wild blane water project
The Blane Water habitat is far from healthy yet supports Atlantic salmon and river lamprey. Various historical and on-going issues arising from poor land management, pollution events, the dominance of invasive plant species, straightening of watercourses and in some areas the removal of natural bankside tree cover has led to a decrease in suitable water conditions and availability of good habitat to support a healthy ecosystem.
The Wild Blane Project was designed to reverse the damage improving the structure of riverbanks and the associated riparian corridors. This was achieved by tackling Invasive Non-Native species (INNS) and increasing local biodiversity through native tree planting, management of stock grazing, restoration of eroded riverbanks and re-establishing hedgerows.
We were excited to use the Wild Blane Water Project as a vehicle to promote skills development and deliver training with the aim of helping individuals gain future employment. Members of the local community, our interns and young people from Tullochan, a local youth and employability charity, were able to gain practical experience in the fields of sustainable land management, habitat restoration and INNS eradication through this project.
Controlling invasive non-native plant species on the Blane Water was incredibly challenging in 2021 as climatical conditions and weather patterns delayed the growth of giant hogweed. This was recognised throughout the Loch Lomond catchment in comparison to other locations in the country. Giant hogweed treatment was delayed due to the lack of plant foliage and the plant was not feasibly treatable until June. This was when all vegetation began to grow resulting in giant hogweed maturing quickly to outcompete other vegetation. This increased the difficulty to access plants and reduced the timescale to treat all known areas.
Giant hogweed stand densities were reduced on the previous year, suggesting effective treatment in 2020, highlighted by the number of staff days used to treat the plant being considerably less (33 staff days in 2021 compared to 55 staff days in 2020). Keeping on top of invasive plant species, such as giant hogweed, was particularly important for the progression of the Wild Blane Project. Although natural regeneration of grasses is widespread at high density treatment sites – stock grazing, cattle poaching, and deer have limited the amount of tree regeneration, which can be a contributing factor to bank erosion. The next step was to reinstate fencing and plant native trees to create a riparian corridor, and increase connectivity of woodlands via hedgerows.
A strategic brash banking and willow spiling plan was set out within the Blane Water. Specifically, the Blane water was targeted between Dumgoyne and Quinloch to combat the negative effects of intensive cattle poaching and sheep grazing. This was undertaken in conjunction with invasive non-native species treatment and other environmental improvements as part of a greater river restoration initiative. The goal was to remove invasive species that dominated backsides and promote native tree cover. These actions will have numerous socio economic and ecological impacts, such as improved water quality and flood alleviation. This will in turn build a resilience to the impact of climate change.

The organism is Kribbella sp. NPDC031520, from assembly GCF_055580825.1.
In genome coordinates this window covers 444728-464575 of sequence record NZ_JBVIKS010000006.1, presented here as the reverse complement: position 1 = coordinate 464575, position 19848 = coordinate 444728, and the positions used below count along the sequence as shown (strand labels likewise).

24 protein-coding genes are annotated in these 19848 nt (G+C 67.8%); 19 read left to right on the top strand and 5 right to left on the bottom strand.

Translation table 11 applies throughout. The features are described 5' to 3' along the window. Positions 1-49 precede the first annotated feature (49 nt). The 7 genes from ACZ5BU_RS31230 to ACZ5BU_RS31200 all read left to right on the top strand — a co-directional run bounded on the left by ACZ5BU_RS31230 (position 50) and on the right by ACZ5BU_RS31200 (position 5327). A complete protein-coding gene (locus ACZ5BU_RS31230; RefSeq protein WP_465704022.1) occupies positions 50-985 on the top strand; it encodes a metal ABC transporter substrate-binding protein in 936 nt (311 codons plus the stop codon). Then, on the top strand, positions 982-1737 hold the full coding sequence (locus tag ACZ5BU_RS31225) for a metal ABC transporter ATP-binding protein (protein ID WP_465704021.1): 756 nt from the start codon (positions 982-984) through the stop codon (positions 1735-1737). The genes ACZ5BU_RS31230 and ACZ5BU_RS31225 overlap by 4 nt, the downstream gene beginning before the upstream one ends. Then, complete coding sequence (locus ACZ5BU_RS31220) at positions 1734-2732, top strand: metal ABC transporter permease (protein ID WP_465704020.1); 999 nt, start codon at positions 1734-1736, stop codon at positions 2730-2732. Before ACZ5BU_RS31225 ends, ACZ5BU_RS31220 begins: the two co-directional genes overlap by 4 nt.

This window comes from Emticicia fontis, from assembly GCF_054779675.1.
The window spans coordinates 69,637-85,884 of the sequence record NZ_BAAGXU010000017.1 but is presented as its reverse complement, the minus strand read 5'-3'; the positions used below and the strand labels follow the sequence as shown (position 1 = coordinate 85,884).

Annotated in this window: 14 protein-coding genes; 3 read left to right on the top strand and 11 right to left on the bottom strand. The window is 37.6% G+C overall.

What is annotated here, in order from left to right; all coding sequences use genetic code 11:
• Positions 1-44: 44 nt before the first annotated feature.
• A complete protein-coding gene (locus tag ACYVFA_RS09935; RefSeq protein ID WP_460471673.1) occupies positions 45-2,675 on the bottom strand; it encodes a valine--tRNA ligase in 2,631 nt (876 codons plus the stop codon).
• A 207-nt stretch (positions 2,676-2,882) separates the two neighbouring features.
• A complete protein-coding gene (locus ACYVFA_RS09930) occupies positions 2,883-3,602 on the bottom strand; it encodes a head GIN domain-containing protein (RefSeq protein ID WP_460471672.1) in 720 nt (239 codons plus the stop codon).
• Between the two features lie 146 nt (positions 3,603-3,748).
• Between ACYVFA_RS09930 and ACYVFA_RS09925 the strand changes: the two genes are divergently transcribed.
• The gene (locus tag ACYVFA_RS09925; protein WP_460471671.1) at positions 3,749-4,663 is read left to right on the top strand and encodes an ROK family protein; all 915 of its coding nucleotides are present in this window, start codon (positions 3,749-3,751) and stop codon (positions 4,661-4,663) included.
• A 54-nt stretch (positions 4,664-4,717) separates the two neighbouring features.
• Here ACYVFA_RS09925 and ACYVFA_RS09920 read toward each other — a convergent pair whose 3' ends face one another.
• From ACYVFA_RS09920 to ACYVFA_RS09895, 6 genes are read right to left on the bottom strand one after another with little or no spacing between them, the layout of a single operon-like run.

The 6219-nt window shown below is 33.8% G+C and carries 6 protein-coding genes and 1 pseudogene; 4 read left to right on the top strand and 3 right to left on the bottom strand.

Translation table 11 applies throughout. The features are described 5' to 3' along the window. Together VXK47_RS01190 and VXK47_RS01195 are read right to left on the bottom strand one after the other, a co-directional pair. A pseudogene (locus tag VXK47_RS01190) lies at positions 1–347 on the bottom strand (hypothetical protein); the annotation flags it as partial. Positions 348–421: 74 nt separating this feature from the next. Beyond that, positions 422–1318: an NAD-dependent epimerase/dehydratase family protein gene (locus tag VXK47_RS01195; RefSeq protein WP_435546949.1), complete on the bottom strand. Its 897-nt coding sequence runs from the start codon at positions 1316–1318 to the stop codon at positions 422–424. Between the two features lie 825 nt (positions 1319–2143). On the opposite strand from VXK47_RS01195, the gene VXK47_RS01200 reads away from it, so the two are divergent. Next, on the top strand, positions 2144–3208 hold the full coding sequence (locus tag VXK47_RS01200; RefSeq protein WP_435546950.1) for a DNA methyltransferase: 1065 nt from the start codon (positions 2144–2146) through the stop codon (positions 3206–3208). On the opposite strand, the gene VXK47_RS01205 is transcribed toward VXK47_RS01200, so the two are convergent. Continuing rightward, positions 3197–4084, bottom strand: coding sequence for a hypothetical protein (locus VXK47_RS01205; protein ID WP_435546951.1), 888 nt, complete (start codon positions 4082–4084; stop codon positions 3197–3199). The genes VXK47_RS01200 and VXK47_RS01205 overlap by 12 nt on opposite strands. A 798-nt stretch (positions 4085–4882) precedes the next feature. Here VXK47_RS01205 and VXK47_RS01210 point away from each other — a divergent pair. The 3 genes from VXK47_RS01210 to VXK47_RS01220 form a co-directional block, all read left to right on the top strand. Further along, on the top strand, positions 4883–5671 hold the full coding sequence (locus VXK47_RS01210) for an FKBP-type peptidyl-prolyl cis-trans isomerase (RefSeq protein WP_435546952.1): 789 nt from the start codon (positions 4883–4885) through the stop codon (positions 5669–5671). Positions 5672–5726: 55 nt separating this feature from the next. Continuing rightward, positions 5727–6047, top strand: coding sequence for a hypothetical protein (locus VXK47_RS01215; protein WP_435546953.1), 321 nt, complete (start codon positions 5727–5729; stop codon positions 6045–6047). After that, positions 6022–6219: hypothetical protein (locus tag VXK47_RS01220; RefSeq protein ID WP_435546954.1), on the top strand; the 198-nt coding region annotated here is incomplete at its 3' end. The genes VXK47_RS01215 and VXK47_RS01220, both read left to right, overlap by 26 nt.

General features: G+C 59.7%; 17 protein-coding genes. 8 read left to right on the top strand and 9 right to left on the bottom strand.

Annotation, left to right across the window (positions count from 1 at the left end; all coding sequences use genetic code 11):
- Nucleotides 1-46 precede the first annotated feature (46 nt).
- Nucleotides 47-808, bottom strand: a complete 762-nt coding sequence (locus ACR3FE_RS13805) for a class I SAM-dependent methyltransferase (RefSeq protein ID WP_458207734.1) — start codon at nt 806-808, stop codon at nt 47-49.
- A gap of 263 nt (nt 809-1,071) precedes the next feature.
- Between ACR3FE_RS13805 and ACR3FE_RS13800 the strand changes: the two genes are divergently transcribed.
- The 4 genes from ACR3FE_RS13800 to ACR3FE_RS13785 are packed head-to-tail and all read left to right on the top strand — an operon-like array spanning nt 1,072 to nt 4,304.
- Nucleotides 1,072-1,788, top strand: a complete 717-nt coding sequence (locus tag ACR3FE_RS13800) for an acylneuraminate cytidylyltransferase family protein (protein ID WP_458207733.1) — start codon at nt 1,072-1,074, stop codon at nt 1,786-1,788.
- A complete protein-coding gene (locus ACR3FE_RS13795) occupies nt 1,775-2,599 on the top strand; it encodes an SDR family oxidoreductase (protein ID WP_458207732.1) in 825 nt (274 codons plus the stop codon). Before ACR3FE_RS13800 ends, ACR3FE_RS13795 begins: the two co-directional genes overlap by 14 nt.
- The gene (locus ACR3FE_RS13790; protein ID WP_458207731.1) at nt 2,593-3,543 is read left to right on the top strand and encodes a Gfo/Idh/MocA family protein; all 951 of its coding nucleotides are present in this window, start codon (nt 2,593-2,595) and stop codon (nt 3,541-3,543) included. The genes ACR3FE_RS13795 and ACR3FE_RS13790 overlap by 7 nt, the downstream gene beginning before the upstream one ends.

Environmental conditions have favoured the growth of Japanese knotweed which has significantly spread throughout the catchment. Most concerning is the increasing range of giant knotweed, which can hybridise with Japanese knotweed, and this hybrid has been recognised throughout the catchment. Flood events before and during knotweed treatment in 2020 resulted in significant bank erosion on the Blane Water. It appeared as though this had contributed to the spread of knotweed species downstream of the Blane Water and into the Endrick Water. The focus for treatment in 2021 was on the upper limits, documenting locations where the plant had spread and starting treatment before stand densities increased.
Public engagement has encouraged public awareness about the impact of American skunk cabbage in the catchment. One success story was identifying a source of the plant in a small tributary burn at the top of the Blane Water. Approximately 40 mature plants were removed or treated by herbicide. It is believed that these plants spread downstream resulting in the presence of the plant throughout the catchment, identified and treated in 2020. With long-term treatment and monitoring we hope to eventually eliminate this invasive plant from the catchment.
Multiple burn blockages were present on the Allochrigh Burn, a small tributary of the Blane Water. Large old tree stumps and other debris had created a blockage preventing migratory fish access. It is important to maximise available habitat and increase the potential for spawning. As such, only certain pieces of woody debris were removed to allow a channel through the water, other pieces of woody debris have a positive effect on aquatic ecosystems, providing valuable habitat and cover from predators. Therefore, it was important to assess which objects causing the blockage should be removed and which pieces should stay in the water.